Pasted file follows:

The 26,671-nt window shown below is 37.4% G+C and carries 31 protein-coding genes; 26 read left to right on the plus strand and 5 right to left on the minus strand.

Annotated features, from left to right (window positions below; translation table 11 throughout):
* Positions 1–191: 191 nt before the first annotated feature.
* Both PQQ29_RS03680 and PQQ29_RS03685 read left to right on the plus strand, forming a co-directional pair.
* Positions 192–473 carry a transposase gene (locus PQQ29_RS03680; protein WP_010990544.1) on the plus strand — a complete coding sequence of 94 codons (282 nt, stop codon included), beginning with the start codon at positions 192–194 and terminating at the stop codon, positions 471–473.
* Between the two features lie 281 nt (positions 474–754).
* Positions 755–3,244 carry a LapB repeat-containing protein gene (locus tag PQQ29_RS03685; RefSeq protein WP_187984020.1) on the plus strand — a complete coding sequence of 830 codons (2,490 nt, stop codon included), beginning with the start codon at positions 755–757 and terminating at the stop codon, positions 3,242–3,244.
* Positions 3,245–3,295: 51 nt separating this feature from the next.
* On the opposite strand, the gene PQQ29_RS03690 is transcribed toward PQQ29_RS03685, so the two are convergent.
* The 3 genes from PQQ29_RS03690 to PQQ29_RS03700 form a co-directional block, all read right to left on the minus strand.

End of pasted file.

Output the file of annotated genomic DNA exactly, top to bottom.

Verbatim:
The 26,671-nt window shown below is 37.4% G+C and carries 31 protein-coding genes; 26 read left to right on the plus strand and 5 right to left on the minus strand.

Annotated features, from left to right (window positions below; translation table 11 throughout):
* Positions 1–191: 191 nt before the first annotated feature.
* Both PQQ29_RS03680 and PQQ29_RS03685 read left to right on the plus strand, forming a co-directional pair.
* Positions 192–473 carry a transposase gene (locus PQQ29_RS03680; protein WP_010990544.1) on the plus strand — a complete coding sequence of 94 codons (282 nt, stop codon included), beginning with the start codon at positions 192–194 and terminating at the stop codon, positions 471–473.
* Between the two features lie 281 nt (positions 474–754).
* Positions 755–3,244 carry a LapB repeat-containing protein gene (locus tag PQQ29_RS03685; RefSeq protein WP_187984020.1) on the plus strand — a complete coding sequence of 830 codons (2,490 nt, stop codon included), beginning with the start codon at positions 755–757 and terminating at the stop codon, positions 3,242–3,244.
* Positions 3,245–3,295: 51 nt separating this feature from the next.
* On the opposite strand, the gene PQQ29_RS03690 is transcribed toward PQQ29_RS03685, so the two are convergent.
* The 3 genes from PQQ29_RS03690 to PQQ29_RS03700 form a co-directional block, all read right to left on the minus strand.